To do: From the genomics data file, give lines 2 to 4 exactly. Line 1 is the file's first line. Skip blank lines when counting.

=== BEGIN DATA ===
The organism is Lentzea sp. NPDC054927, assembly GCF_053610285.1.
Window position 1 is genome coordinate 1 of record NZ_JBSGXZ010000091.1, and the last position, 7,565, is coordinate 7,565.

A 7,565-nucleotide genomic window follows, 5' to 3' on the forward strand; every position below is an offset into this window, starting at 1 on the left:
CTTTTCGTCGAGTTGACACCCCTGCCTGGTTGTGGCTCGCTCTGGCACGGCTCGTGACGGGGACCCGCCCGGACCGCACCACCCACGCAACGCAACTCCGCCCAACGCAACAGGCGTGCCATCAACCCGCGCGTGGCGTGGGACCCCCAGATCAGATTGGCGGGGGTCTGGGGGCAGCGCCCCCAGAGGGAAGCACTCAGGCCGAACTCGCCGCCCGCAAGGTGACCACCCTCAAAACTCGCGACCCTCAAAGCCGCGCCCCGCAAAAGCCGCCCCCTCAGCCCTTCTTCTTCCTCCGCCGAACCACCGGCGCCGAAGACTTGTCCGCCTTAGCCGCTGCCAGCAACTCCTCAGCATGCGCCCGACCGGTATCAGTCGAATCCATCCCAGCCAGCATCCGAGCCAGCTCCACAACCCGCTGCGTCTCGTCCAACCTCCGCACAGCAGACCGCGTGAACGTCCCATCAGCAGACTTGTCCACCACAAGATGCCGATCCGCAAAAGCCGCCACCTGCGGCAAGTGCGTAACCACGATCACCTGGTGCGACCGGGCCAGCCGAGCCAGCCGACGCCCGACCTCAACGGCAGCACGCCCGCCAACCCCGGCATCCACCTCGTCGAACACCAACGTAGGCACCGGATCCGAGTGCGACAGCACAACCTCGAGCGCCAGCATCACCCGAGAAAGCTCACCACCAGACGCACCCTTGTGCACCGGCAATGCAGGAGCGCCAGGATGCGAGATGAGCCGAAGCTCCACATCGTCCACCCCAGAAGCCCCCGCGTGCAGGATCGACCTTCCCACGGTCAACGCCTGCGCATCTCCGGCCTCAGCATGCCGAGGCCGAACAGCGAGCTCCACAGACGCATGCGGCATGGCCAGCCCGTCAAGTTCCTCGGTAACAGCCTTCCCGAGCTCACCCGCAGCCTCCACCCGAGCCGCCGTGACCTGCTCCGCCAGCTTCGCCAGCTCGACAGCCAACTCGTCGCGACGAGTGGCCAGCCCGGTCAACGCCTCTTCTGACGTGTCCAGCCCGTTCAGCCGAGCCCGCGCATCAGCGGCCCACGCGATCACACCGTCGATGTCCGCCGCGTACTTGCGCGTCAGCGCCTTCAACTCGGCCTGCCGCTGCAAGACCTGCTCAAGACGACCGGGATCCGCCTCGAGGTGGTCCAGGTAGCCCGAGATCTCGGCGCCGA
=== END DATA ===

Window position 1 is genome coordinate 1 of record NZ_JBSGXZ010000091.1, and the last position, 7,565, is coordinate 7,565.

A 7,565-nucleotide genomic window follows, 5' to 3' on the forward strand; every position below is an offset into this window, starting at 1 on the left:
CTTTTCGTCGAGTTGACACCCCTGCCTGGTTGTGGCTCGCTCTGGCACGGCTCGTGACGGGGACCCGCCCGGACCGCACCACCCACGCAACGCAACTCCGCCCAACGCAACAGGCGTGCCATCAACCCGCGCGTGGCGTGGGACCCCCAGATCAGATTGGCGGGGGTCTGGGGGCAGCGCCCCCAGAGGGAAGCACTCAGGCCGAACTCGCCGCCCGCAAGGTGACCACCCTCAAAACTCGCGACCCTCAAAGCCGCGCCCCGCAAAAGCCGCCCCCTCAGCCCTTCTTCTTCCTCCGCCGAACCACCGGCGCCGAAGACTTGTCCGCCTTAGCCGCTGCCAGCAACTCCTCAGCATGCGCCCGACCGGTATCAGTCGAATCCATCCCAGCCAGCATCCGAGCCAGCTCCACAACCCGCTGCGTCTCGTCCAACCTCCGCACAGCAGACCGCGTGAACGTCCCATCAGCAGACTTGTCCACCACAAGATGCCGATCCGCAAAAGCCGCCACCTGCGGCAAGTGCGTAACCACGATCACCTGGTGCGACCGGGCCAGCCGAGCCAGCCGACGCCCGACCTCAACGGCAGCACGCCCGCCAACCCCGGCATCCACCTCGTCGAACACCAACGTAGGCACCGGATCCGAGTGCGACAGCACAACCTCGAGCGCCAGCATCACCCGAGAAAGCTCACCACCAGACGCACCCTTGTGCACCGGCAATGCAGGAGCGCCAGGATGCGAGATGAGCCGAAGCTCCACATCGTCCACCCCAGAAGCCCCCGCGTGCAGGATCGACCTTCCCACGGTCAACGCCTGCGCATCTCCGGCCTCAGCATGCCGAGGCCGAACAGCGAGCTCCACAGACGCATGCGGCATGGCCAGCCCGTCAAGTTCCTCGGTAACAGCCTTCCCGAGCTCACCCGCAGCCTCCACCCGAGCCGCCGTGACCTGCTCCGCCAGCTTCGCCAGCTCGACAGCCAACTCGTCGCGACGAGTGGCCAGCCCGGTCAACGCCTCTTCTGACGTGTCCAGCCCGTTCAGCCGAGCCCGCGCATCAGCGGCCCACGCGATCACACCGTCGATGTCCGCCGCGTACTTGCGCGTCAGCGCCTTCAACTCGGCCTGCCGCTGCAAGACCTGCTCAAGACGACCGGGATCCGCCTCGAGGTGGTCCAGGTAGCCCGAGATCTCGGCGCCGA